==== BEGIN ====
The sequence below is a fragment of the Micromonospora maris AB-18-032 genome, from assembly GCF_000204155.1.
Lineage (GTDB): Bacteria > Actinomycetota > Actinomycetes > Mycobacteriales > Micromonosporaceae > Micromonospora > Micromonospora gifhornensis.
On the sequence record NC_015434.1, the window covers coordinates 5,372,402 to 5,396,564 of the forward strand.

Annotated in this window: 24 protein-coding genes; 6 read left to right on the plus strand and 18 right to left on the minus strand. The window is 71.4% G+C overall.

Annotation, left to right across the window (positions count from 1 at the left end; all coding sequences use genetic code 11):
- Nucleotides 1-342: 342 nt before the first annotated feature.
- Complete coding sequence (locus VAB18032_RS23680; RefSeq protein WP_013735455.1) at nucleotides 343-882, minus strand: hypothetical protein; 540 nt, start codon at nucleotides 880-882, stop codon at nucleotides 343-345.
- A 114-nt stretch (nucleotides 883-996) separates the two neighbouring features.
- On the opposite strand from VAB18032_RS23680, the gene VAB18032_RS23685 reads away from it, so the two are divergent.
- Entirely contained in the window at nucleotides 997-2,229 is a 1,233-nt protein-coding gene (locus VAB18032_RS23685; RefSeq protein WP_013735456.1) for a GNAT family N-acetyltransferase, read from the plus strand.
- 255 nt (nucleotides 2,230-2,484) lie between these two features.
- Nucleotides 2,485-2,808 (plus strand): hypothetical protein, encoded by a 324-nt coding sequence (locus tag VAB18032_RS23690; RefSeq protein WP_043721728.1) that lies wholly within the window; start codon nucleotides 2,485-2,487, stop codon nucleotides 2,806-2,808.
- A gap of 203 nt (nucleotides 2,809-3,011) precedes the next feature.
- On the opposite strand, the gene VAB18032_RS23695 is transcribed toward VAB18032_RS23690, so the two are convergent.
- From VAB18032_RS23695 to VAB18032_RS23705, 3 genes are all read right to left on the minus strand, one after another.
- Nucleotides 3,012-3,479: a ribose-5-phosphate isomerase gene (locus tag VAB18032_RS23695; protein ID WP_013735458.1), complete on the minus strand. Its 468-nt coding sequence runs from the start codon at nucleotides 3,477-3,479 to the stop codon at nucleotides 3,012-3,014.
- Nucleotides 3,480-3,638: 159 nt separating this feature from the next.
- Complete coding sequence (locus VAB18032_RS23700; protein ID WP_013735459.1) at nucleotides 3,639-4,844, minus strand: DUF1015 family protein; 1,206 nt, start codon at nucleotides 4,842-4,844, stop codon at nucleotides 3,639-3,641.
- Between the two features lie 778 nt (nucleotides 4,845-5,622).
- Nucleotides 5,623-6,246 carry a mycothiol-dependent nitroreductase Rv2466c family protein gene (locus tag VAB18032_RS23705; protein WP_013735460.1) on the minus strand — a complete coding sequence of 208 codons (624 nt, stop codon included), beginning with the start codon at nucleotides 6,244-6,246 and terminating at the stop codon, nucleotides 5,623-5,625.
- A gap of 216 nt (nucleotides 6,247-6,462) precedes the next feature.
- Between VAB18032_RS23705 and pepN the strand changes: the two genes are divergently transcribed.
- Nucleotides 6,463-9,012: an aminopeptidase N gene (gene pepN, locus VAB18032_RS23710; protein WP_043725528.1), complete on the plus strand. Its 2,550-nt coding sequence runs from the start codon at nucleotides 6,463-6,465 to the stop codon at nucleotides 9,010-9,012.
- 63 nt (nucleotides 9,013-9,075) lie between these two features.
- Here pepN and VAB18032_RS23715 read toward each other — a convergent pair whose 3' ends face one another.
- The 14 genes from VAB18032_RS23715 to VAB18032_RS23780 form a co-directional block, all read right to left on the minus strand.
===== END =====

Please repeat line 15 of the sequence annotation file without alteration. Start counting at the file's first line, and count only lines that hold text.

- From VAB18032_RS23695 to VAB18032_RS23705, 3 genes are all read right to left on the minus strand, one after another.